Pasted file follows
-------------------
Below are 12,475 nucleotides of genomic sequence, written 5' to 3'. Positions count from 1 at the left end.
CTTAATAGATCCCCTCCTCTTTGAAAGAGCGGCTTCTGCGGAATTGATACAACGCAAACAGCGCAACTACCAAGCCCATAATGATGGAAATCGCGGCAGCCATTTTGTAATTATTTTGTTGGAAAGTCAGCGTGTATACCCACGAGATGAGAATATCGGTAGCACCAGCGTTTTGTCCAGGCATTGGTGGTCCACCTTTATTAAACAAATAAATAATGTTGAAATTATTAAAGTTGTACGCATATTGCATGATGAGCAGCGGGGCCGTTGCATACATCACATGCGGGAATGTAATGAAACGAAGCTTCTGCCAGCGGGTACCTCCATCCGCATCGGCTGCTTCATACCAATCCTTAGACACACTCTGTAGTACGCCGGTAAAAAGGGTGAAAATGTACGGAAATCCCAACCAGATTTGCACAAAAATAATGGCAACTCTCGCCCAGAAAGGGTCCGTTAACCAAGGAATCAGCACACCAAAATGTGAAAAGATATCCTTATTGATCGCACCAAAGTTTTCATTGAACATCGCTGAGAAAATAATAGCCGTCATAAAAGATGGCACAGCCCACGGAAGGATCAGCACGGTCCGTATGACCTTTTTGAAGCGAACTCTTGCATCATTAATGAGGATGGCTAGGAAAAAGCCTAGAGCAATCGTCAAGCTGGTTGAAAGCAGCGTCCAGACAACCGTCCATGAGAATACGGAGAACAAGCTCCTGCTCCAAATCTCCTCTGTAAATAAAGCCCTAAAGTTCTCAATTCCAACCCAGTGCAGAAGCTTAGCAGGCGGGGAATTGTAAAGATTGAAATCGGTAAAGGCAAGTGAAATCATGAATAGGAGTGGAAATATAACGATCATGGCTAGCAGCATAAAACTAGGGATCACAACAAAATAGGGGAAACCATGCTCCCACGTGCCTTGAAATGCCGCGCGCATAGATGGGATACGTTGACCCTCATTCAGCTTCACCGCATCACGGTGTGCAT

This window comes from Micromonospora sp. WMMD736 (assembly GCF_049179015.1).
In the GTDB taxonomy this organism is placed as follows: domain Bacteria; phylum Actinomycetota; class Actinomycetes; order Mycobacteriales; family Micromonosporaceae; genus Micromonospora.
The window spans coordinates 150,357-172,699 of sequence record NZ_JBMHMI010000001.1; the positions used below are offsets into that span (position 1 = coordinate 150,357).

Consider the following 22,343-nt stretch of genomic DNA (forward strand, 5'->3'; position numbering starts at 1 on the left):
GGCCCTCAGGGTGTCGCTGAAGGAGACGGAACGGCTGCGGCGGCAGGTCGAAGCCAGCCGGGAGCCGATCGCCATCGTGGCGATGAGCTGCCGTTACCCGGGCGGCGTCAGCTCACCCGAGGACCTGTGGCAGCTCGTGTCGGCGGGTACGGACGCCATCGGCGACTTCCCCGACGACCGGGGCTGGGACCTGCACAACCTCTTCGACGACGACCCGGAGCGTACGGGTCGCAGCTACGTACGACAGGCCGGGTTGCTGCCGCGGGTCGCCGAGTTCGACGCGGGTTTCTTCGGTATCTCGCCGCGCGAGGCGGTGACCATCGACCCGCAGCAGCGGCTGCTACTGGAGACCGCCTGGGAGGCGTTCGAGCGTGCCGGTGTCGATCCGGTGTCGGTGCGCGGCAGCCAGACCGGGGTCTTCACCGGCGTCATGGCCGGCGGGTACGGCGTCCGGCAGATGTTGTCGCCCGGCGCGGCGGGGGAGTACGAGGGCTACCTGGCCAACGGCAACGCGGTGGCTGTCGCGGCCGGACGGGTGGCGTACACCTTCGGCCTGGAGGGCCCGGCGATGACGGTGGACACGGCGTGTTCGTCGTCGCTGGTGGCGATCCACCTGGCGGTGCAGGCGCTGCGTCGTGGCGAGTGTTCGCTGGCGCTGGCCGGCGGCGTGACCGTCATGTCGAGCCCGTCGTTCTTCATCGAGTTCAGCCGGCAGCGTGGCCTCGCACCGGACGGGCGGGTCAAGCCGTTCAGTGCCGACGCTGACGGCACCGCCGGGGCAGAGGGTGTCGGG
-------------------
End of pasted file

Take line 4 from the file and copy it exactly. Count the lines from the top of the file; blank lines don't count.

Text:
In the GTDB taxonomy this organism is placed as follows: domain Bacteria; phylum Actinomycetota; class Actinomycetes; order Mycobacteriales; family Micromonosporaceae; genus Micromonospora.